Challenges help mold our character and contribute to our growth and development as individuals. Sometimes challenges can seem more like burdens. What if we changed our perspective and began looking at them as new opportunities? Perhaps challenges are the gateway to new and exciting transitions in our lives? Dr. Steven Joseph is a leading expert in positive psychology and a pioneer in the field of psychological trauma. According to Dr. Joseph,

“In everyday life we will be faced every so often with important decisions such as whether to take on a new challenge, like applying for a new job or starting a new course. Taking on such challenges is an important part of growing and developing as a person. The more we can test our limits and capabilities the more we will learn about ourselves. New challenges are opportunities for us.”

Accepting Challenges as Gateways to a Better Self

It may be difficult to see things from this perspective, particularly when we’re “in the moment.” After all, no one enjoys struggling or feeling stressed. However, challenges are a lot like fertilizer for a healthy soil. This soil is made from various ingredients that few people appreciate on their own, but when combined they create a surprisingly nourishing environment. From this,  some of the most beautiful creations can manifest. Likewise, in our own lives and experiences, challenges can provide the fertilizer from which we grow and thrive as individuals.

Embarking on a new challenge is almost always frightening, and understandably so! When we allow fear of failure to consume us we may make a habit of avoiding challenge altogether. After all, we can’t fail if we don’t try, right? Life in the shadow of fear is hardly fulfilling, just like a barren plot of land when compared with a beautiful garden. The latter requires considerably more work, particularly in maintenance and upkeep, but the rewards far outweigh the cost of the toil. By comparison, the barren plot of land requires little to no work whatsoever, but the results of that neglect are self-evident. Our lives are as beautiful and rich in variety of experiences as we make them. But first, we must understand that challenge is a necessary part of the bargain.

Avoiding Challenges is Not the Answer

Dr. Joseph says that “staying in your comfort zone out of fear is not always exactly comfortable.  By avoiding challenge, we don’t have the opportunities to learn about ourselves. We feel trapped as if we were leading a life that is not true to ourselves.” In fact, in many cases, avoiding challenge altogether causes just as much anxiety and fear as facing the challenge in the first place. This is because most of our fear comes from anticipation: the dread of something happening. By facing our fears and challenges head-on, we significantly reduce the opportunity for anticipatory anxiety. We are essentially telling ourselves “I’m going to do it, get it over with, and put my fears behind me.” Obviously this doesn’t mean acting without caution, but there is a great difference between behaving cautiously and hesitating to the point of avoidance.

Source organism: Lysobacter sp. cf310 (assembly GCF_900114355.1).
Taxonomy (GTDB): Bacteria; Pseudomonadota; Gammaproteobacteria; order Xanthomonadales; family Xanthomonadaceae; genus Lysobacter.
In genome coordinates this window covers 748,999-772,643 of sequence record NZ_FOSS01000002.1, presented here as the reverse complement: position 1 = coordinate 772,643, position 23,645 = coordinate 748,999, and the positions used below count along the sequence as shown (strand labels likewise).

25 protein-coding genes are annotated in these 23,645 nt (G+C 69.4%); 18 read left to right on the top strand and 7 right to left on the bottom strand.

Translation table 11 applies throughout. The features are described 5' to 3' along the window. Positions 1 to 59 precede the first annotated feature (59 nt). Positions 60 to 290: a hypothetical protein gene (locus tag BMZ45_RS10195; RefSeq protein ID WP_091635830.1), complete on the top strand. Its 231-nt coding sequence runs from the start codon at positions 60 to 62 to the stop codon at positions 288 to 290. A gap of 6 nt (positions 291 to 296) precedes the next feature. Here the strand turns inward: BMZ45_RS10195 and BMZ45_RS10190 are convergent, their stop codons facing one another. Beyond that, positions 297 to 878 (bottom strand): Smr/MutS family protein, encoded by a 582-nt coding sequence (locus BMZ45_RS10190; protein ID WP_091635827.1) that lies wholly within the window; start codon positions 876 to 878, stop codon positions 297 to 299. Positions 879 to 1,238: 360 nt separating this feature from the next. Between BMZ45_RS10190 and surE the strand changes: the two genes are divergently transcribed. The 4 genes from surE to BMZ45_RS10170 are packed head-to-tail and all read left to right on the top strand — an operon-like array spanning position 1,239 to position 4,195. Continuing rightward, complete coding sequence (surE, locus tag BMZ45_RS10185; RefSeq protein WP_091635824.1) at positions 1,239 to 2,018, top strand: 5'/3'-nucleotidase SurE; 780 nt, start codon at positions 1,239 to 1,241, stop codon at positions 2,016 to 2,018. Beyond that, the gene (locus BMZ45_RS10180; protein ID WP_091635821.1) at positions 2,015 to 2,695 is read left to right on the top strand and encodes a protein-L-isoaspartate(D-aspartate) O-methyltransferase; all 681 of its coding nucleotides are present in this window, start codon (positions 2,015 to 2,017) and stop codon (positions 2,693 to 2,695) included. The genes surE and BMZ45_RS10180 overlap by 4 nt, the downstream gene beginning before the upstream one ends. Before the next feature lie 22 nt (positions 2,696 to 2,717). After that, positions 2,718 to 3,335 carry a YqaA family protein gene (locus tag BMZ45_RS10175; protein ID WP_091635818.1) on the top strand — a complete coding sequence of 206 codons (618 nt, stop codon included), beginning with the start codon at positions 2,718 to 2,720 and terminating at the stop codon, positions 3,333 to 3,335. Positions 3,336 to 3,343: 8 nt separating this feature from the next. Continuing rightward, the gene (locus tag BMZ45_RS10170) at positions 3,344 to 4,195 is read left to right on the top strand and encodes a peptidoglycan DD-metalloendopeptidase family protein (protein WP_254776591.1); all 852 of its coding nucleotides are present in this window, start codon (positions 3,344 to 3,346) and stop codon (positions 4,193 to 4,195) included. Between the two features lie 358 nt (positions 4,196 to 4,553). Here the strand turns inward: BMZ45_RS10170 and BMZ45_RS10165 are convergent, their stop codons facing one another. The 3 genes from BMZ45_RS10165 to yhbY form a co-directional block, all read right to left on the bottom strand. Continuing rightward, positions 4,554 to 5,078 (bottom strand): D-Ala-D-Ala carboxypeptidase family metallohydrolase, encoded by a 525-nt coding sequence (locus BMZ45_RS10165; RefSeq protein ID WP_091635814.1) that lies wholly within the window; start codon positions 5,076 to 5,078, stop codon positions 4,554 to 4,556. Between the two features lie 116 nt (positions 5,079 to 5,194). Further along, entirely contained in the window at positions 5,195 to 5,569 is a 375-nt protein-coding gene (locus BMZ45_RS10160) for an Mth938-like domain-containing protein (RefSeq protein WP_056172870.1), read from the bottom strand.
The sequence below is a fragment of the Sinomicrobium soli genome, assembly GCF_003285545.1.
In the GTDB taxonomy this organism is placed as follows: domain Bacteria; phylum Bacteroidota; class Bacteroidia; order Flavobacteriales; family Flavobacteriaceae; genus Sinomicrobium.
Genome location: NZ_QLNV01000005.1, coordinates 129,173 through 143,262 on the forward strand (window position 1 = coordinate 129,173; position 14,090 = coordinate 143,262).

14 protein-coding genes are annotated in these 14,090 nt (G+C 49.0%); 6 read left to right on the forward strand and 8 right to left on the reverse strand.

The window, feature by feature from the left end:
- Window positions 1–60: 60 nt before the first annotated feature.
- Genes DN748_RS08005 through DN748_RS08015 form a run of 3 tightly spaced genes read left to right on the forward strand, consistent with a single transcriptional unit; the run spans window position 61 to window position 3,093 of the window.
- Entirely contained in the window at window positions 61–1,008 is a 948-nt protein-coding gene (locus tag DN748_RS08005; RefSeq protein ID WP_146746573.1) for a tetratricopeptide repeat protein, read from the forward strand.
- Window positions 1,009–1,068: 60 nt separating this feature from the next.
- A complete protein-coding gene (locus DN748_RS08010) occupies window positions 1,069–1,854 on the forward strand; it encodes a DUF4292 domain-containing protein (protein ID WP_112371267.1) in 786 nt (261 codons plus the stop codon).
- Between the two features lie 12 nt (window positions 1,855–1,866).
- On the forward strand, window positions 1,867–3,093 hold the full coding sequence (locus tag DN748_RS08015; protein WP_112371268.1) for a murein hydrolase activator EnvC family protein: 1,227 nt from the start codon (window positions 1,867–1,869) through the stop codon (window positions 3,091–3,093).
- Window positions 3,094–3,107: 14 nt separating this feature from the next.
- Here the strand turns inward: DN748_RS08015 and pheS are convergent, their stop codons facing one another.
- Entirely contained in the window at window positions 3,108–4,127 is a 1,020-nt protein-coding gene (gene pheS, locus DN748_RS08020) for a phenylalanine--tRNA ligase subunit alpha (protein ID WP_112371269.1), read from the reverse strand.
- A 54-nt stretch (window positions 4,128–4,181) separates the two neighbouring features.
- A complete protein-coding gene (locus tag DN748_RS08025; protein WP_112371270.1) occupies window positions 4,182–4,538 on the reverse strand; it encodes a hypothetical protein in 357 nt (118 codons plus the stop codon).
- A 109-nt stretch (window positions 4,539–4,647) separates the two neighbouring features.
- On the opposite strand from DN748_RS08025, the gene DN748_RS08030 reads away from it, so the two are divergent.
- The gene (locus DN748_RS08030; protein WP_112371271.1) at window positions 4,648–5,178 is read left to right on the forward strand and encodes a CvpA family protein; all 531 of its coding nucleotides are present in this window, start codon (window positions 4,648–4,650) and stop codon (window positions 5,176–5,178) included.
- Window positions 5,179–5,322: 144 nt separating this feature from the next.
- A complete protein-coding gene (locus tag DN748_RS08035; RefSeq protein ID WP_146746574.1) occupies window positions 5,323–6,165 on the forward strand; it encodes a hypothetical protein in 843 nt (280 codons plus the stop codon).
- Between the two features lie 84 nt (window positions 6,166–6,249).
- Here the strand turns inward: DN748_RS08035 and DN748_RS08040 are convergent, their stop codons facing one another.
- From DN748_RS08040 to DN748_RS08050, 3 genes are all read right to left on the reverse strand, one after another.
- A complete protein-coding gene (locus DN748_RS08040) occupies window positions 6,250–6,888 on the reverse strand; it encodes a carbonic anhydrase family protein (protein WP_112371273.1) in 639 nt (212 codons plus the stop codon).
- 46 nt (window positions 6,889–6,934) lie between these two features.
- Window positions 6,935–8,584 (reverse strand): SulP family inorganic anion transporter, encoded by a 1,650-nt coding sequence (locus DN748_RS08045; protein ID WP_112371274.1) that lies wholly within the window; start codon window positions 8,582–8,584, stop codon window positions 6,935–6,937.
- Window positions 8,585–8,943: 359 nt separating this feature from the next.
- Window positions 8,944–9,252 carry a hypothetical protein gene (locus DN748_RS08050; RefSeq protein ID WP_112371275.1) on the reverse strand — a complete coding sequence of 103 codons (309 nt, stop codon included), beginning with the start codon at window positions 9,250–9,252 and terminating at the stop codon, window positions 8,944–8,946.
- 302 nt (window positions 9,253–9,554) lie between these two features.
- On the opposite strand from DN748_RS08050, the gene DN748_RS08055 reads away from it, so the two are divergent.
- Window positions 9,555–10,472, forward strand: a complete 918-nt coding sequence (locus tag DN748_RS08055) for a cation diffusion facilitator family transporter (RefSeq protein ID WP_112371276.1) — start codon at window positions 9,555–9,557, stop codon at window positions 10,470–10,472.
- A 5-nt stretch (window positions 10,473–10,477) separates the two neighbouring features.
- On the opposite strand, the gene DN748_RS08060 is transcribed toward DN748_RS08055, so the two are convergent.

Challenges are Opportunities

Challenges are not just obstacles, but opportunities. They can initiate change or inspire innovation. Dr. Joseph explains that “to lead an authentic life, we need to take on new challenges that stretch us and give us more opportunities to be ourselves.” This doesn’t mean living without fear. In fact, he suggests that authentic people do, in fact, feel fear, just like everyone else, the only thing that sets them apart is that they aren’t willing to let the fear control them. Rather, they face their fears, and come out stronger and wiser as a result.

Everyone has the opportunity to live authentically, just as we all have the opportunity to make choices and face our fears. A common misconception is that we have to do so alone, but there are numerous resources at our disposal to help us in surmounting personal challenges. Friends and family provide a supportive foundation on which we can rely to carry us through difficult times. In other cases, a therapist can also be a helpful ally in facing day-to-day obstacles both internal and external. Everyone feels fear, but we are also capable of overcoming that fear, and taking control of our own lives and choices. In this way, fear can transform into a kind of enthusiasm, from which we can learn to engage with our challenges and ultimately learn from them.

To learn more about speaking with a therapist in Boca Raton, call our office @ 800-378-9354.
A relaxed business man feeling the joy of accomplishment while walking through a field.

Setting Goals Helps – Here’s How it Works

One of the most important aspects of any positive life journey is setting goals. Learning to set the right goals can sometimes be as difficult as pursuing them. The most effective and successful goals are ones that are well-defined and targeted towards our own self-improvement. It is very important that we set goals that are specific so that we know how to approach them. When we develop goals that are vague, regardless of how they are intended to positively impact our lives, it becomes challenging to make them a reality. After all, we can’t travel unless we determine what path we’re going in. We may change course along the way, or determine new goals during our journey, but the point is that we need to start by having at least some established idea of what we want or the kind of person we aspire to be.

The Importance of Setting Goals